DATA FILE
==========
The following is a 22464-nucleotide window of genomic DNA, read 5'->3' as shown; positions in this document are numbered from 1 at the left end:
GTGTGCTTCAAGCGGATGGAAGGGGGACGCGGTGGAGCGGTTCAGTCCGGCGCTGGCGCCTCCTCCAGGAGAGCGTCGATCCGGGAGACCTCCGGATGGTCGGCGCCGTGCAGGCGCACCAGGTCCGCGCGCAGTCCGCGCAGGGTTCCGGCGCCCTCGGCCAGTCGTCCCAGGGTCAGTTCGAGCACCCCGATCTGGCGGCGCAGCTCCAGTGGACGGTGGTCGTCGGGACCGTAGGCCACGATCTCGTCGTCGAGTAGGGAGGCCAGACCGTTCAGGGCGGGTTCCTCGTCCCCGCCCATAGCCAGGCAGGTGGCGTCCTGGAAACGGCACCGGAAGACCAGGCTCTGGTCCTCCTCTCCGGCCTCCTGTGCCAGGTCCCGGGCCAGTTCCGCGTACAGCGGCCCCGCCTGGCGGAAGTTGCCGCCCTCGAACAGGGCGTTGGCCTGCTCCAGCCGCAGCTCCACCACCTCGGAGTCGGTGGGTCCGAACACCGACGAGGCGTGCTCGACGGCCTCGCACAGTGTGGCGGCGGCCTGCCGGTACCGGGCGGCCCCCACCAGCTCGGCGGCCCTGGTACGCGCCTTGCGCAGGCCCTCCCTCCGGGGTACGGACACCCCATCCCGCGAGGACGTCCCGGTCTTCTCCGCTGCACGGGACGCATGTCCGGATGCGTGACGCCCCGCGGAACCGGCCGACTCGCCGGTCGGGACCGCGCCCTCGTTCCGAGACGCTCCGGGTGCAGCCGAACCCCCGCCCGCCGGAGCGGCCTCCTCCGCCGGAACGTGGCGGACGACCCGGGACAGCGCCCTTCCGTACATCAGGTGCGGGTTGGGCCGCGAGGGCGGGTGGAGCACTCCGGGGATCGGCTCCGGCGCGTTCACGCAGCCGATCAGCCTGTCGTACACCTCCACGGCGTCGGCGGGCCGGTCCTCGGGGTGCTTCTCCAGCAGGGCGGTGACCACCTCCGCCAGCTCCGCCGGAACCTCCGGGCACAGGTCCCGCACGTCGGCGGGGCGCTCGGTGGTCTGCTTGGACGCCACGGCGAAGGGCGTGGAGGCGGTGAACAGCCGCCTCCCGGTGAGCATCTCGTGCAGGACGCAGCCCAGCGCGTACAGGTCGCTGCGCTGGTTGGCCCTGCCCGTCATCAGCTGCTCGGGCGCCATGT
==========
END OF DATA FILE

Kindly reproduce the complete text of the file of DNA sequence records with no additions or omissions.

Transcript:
The following is a 22464-nucleotide window of genomic DNA, read 5'->3' as shown; positions in this document are numbered from 1 at the left end:
GTGTGCTTCAAGCGGATGGAAGGGGGACGCGGTGGAGCGGTTCAGTCCGGCGCTGGCGCCTCCTCCAGGAGAGCGTCGATCCGGGAGACCTCCGGATGGTCGGCGCCGTGCAGGCGCACCAGGTCCGCGCGCAGTCCGCGCAGGGTTCCGGCGCCCTCGGCCAGTCGTCCCAGGGTCAGTTCGAGCACCCCGATCTGGCGGCGCAGCTCCAGTGGACGGTGGTCGTCGGGACCGTAGGCCACGATCTCGTCGTCGAGTAGGGAGGCCAGACCGTTCAGGGCGGGTTCCTCGTCCCCGCCCATAGCCAGGCAGGTGGCGTCCTGGAAACGGCACCGGAAGACCAGGCTCTGGTCCTCCTCTCCGGCCTCCTGTGCCAGGTCCCGGGCCAGTTCCGCGTACAGCGGCCCCGCCTGGCGGAAGTTGCCGCCCTCGAACAGGGCGTTGGCCTGCTCCAGCCGCAGCTCCACCACCTCGGAGTCGGTGGGTCCGAACACCGACGAGGCGTGCTCGACGGCCTCGCACAGTGTGGCGGCGGCCTGCCGGTACCGGGCGGCCCCCACCAGCTCGGCGGCCCTGGTACGCGCCTTGCGCAGGCCCTCCCTCCGGGGTACGGACACCCCATCCCGCGAGGACGTCCCGGTCTTCTCCGCTGCACGGGACGCATGTCCGGATGCGTGACGCCCCGCGGAACCGGCCGACTCGCCGGTCGGGACCGCGCCCTCGTTCCGAGACGCTCCGGGTGCAGCCGAACCCCCGCCCGCCGGAGCGGCCTCCTCCGCCGGAACGTGGCGGACGACCCGGGACAGCGCCCTTCCGTACATCAGGTGCGGGTTGGGCCGCGAGGGCGGGTGGAGCACTCCGGGGATCGGCTCCGGCGCGTTCACGCAGCCGATCAGCCTGTCGTACACCTCCACGGCGTCGGCGGGCCGGTCCTCGGGGTGCTTCTCCAGCAGGGCGGTGACCACCTCCGCCAGCTCCGCCGGAACCTCCGGGCACAGGTCCCGCACGTCGGCGGGGCGCTCGGTGGTCTGCTTGGACGCCACGGCGAAGGGCGTGGAGGCGGTGAACAGCCGCCTCCCGGTGAGCATCTCGTGCAGGACGCAGCCCAGCGCGTACAGGTCGCTGCGCTGGTTGGCCCTGCCCGTCATCAGCTGCTCGGGCGCCATGT